9 popular IT security practices that just don't work

The security products and techniques you rely on most aren't keeping you as secure as you think

By Roger A. Grimes, InfoWorld |  Security

If our end-user education policies succeeded, we would have defeated hackers and malware by now. And if recent trends are any gauge, end-user awareness is worse than ever. Social engineering Trojans, which trick end-users into running malicious programs, are the biggest threat by far. Most end-users readily give up all privacy to any application or social media portal, and they do it without any thought of the repercussions, which includes greatly increasing their likelihood of becoming a target and succumbing to social engineering.

I strongly fault the people behind most end-user education programs. In their hands, end-user education becomes a forced, unwanted childhood chore. Education is undertaken haphazardly, using spotty curriculum that usually doesn't contain information relevant to the latest attacks. Let me ask you a question: If the No. 1 way end-users get tricked into running Trojans is through fake antivirus prompts, does your company tell your employees what their real antivirus program looks like? If not, why?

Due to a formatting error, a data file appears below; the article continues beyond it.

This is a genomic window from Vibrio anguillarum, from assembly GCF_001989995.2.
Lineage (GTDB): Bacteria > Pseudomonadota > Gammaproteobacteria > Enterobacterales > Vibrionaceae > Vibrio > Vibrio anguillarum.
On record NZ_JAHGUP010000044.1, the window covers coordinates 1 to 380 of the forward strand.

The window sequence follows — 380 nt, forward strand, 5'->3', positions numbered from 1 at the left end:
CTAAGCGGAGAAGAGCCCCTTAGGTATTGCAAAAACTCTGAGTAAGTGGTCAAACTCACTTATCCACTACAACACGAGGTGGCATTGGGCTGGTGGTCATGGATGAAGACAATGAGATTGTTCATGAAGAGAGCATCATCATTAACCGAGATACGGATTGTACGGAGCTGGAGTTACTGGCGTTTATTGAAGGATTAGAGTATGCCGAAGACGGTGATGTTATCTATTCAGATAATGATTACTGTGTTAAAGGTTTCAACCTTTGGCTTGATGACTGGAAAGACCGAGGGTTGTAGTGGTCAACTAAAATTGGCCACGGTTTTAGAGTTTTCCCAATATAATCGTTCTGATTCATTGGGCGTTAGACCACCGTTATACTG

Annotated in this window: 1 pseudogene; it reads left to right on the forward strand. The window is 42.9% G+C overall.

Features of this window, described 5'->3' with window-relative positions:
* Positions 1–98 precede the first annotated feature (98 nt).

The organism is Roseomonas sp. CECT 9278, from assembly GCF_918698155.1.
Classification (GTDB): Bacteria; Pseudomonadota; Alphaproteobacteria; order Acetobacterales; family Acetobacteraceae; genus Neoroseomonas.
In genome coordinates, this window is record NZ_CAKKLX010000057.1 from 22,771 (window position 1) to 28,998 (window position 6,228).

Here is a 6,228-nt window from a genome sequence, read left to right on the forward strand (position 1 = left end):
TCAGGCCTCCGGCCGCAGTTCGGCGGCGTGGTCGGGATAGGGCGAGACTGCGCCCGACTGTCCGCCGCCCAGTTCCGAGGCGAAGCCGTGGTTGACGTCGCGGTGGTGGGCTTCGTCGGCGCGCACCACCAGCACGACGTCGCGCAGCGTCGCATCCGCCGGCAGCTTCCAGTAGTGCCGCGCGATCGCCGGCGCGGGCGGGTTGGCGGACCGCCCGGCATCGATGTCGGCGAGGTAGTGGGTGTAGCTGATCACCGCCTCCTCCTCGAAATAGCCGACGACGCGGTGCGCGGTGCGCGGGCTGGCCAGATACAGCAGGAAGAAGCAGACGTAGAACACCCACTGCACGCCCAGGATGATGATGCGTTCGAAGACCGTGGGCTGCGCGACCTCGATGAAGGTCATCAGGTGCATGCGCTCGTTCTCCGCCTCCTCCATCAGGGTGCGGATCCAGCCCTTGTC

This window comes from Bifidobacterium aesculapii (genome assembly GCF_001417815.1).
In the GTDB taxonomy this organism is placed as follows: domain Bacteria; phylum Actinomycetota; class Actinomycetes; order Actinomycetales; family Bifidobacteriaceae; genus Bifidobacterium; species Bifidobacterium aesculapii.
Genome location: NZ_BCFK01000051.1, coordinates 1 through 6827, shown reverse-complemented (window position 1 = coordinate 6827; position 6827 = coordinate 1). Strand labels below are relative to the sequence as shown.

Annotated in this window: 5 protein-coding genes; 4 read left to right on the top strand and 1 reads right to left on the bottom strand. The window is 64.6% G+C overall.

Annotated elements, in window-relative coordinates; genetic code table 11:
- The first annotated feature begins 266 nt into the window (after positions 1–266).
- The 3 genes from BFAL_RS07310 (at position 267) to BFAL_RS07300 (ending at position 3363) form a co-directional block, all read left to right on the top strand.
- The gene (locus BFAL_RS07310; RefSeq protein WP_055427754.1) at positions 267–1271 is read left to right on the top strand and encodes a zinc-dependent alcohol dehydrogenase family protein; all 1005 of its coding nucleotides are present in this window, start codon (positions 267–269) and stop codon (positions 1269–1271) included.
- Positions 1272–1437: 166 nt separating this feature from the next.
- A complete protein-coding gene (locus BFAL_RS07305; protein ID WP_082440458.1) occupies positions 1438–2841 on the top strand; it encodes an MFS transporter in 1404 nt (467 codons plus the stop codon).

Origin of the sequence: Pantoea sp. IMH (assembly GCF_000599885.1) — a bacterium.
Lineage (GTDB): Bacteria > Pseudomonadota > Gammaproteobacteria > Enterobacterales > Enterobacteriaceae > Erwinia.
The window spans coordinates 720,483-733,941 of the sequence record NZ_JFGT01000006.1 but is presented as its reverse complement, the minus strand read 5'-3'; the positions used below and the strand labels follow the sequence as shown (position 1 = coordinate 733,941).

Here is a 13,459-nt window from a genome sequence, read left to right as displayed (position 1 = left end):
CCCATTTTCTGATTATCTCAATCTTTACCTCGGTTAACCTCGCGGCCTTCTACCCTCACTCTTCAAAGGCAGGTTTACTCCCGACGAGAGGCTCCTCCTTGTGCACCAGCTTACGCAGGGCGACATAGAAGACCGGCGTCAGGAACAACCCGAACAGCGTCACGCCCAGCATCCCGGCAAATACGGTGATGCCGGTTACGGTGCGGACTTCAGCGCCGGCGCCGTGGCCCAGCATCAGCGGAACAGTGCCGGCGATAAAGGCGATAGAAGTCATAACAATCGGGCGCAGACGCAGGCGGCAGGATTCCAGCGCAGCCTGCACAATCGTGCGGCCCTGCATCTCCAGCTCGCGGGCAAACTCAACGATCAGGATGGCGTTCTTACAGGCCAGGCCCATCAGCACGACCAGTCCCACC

That type of disconnect puts IT systems in jeopardy. On average, it takes two years for the latest threats to show up in end-user education programs and only a minute for the bad guys to switch themes, putting us behind another two years.

You know what works better than end-user education? More secure software and better default prompts. Don't expect end-users to make the right decision; instead, decide for them. Macro viruses didn't go away until the default option was not to run the macro. File attachment viruses didn't minimize until most of them were blocked and it became harder to run them in the first place. Autorun USB worms didn't go away until Microsoft forced out a patch that disabled autorunning from USB keys as a default.

End-user education has never completely worked because it only takes one person, making one mistake, to infect your whole company. But you can reduce risk by producing better, more targeted end-user education.


Originally published on InfoWorld |  Click here to read the original story.
Join us:
Facebook

Twitter

Pinterest

Tumblr

LinkedIn

Google+

Answers - Powered by ITworld

Join us:
Facebook

Twitter

Pinterest

Tumblr

LinkedIn

Google+

Ask a Question